I’m a 22-year-old curious deaf young man wanting to look for a lover. When I go on a public transportation, I can’t tell who is gay or not. I feel that I do not have a “gay radar.” Where do I find a man who likes me very much? Do I need to go to a club? I’m 5’6” and 250 pounds. Please help me find someone to have a relationship with or just to roll around with.
— Signing for love in all the wrong places
What do you mean you’re looking for a relationship? You’re already a couple. Look in the mirror and meet your other half. What you really want is another guy for a three-way.
Let’s take your “gaydar” question first. How do you tell if someone’s gay? Put mirrors around the room and yell “Fire!” The last ones out are gay.
The idea that you can just look at a guy and tell he’s gay is ridiculous. It’s insulting, actually, because the premise behind it is that all gay men look and act a specific way.
That being said, there is no question that you can develop “gaydar,” the ability to detect which guys think vaginas belong in monologues.
“Gaydar” scans for hints and clues, not facts and rules. Most of us are pretty good at it, hitting maybe a 70-80% batting ratio. The three big gay clues? Lingering eye contact, no wedding rings, no talk of chicks. The three big straight clues? Little eye contact, non-stop sports talk, nauseating obsessions with vaginal secretions.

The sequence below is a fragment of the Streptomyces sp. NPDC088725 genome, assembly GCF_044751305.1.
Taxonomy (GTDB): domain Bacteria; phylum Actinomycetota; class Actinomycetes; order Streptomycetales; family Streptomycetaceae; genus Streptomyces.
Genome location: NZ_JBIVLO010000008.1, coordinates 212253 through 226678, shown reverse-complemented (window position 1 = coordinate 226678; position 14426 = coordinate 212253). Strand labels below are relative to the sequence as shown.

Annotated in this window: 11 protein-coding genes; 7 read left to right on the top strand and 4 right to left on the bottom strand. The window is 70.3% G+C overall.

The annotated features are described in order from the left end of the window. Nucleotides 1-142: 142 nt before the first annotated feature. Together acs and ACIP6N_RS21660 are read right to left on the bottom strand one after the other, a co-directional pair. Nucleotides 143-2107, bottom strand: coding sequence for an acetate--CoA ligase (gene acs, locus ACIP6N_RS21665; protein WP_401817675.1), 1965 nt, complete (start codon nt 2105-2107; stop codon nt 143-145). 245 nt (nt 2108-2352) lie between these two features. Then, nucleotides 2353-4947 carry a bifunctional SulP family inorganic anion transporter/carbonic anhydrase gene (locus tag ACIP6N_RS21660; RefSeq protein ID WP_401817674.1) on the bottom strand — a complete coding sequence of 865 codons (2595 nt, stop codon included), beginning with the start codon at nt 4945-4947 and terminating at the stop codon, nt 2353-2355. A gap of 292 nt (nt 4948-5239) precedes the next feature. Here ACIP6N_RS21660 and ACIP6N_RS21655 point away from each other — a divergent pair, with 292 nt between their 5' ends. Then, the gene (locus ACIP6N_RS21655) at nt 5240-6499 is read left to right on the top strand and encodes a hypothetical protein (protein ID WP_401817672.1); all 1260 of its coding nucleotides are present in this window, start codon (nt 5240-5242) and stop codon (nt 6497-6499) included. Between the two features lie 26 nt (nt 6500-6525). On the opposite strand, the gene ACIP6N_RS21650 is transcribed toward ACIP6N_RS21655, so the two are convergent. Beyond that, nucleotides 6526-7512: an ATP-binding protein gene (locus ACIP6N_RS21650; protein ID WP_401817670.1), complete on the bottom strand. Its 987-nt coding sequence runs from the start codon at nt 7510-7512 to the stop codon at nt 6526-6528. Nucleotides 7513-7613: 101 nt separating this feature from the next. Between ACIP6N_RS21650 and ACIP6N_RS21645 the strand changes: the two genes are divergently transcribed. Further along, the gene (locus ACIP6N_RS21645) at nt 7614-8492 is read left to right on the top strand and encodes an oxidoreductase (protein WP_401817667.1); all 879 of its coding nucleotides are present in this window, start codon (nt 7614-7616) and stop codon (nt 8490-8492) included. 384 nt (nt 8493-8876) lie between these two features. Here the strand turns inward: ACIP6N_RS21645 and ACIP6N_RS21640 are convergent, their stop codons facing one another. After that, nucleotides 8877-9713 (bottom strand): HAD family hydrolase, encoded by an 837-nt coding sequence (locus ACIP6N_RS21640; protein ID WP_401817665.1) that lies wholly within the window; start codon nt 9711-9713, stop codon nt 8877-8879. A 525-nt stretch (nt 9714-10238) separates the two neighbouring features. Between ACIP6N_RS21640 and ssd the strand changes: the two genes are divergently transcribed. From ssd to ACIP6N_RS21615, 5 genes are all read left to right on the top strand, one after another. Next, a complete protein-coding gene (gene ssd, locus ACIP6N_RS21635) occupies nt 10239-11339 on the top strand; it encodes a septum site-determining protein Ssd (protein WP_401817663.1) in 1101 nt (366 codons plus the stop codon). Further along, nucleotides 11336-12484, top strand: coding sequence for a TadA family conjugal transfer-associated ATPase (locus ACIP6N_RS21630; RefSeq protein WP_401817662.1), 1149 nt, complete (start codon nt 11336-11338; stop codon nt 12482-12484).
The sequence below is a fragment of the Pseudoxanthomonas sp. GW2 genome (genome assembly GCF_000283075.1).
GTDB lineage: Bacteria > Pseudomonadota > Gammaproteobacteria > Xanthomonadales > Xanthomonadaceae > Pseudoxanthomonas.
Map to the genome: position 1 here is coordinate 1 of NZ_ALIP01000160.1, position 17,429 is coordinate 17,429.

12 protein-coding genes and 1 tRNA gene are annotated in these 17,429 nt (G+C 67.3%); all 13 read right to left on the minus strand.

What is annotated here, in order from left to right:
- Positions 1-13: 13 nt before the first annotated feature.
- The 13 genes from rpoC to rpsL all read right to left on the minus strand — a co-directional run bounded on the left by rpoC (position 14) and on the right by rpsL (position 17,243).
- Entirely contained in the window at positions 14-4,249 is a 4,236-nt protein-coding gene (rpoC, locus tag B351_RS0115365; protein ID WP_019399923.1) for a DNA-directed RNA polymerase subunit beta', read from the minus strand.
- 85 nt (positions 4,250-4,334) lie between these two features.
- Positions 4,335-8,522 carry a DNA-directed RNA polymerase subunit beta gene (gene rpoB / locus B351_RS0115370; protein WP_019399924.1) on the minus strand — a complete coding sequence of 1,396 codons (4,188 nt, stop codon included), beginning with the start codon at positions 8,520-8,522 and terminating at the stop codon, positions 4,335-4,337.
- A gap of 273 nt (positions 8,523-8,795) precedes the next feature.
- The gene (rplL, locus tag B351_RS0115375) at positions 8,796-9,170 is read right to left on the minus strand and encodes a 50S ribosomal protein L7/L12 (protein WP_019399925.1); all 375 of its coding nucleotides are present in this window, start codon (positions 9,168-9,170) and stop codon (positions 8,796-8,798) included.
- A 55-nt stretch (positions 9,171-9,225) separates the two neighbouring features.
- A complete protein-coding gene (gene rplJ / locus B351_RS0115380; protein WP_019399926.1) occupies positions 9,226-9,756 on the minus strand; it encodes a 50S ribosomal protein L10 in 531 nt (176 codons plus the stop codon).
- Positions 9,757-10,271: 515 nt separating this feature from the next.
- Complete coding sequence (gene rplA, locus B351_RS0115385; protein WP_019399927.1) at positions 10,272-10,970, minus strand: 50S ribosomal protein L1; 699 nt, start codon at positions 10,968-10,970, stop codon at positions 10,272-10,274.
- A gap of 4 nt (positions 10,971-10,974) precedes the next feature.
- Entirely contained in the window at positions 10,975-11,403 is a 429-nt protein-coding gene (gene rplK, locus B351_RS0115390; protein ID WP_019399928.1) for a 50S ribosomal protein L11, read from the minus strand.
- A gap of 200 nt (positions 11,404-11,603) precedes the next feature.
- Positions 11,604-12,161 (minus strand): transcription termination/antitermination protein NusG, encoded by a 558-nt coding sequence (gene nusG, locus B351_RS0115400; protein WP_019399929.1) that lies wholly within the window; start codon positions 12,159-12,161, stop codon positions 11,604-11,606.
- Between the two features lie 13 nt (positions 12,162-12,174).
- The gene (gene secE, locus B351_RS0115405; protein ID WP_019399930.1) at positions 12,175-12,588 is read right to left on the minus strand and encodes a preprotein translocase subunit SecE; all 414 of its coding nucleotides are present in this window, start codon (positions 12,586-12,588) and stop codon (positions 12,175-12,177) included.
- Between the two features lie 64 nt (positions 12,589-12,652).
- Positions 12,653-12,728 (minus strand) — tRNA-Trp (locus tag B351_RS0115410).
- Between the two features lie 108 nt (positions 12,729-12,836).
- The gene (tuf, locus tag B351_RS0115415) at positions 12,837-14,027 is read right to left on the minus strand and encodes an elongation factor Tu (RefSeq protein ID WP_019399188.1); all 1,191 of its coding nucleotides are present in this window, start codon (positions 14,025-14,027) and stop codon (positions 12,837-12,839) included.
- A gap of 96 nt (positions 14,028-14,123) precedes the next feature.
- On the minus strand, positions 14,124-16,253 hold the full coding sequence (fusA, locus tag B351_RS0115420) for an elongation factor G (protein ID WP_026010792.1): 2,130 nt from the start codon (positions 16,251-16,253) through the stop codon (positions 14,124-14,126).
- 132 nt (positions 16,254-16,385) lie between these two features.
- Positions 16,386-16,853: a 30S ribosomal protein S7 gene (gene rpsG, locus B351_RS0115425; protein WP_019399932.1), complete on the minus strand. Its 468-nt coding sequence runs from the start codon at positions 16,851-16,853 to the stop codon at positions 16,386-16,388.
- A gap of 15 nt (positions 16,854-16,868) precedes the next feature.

But Gaydar isn’t going to do you any good unless you’re looking for guys who want to mount small planets. So I guess option #1 is to simply trap guys in your gravitational pull.
Option #2 is to do the healthy thing and reach your ideal weight by losing 100 pounds.
Quick question: Why do men have nipples? Is there some biological reason for them? Or are they strictly ornaments?
— Just Wondering
The answer’s pretty mind-blowing, actually. Men have nipples because there’s a good chance we’ll turn into females in the first few months of pregnancy.
If we do, our nipples become biologically useful by becoming the retail end of a mother’s milk factory.
Males and females are essentially identical blobs of tissue when the sperm scrambles the egg. For example, the same tissue that turns into ovaries in women turns into testicles for men.
For the first few months after the big bang, the womb becomes a drag bar—you can’t tell the boys from the girls. Even with ultrasound, you can’t tell the difference between male and female genitalia until the 15th week of pregnancy.
We have nipples as a sort of insurance policy nature cashes in if she decides to turn us into women.
Alas, once our chromosomes decide we’re not going to be females the nipples become, like so many men in general, useless.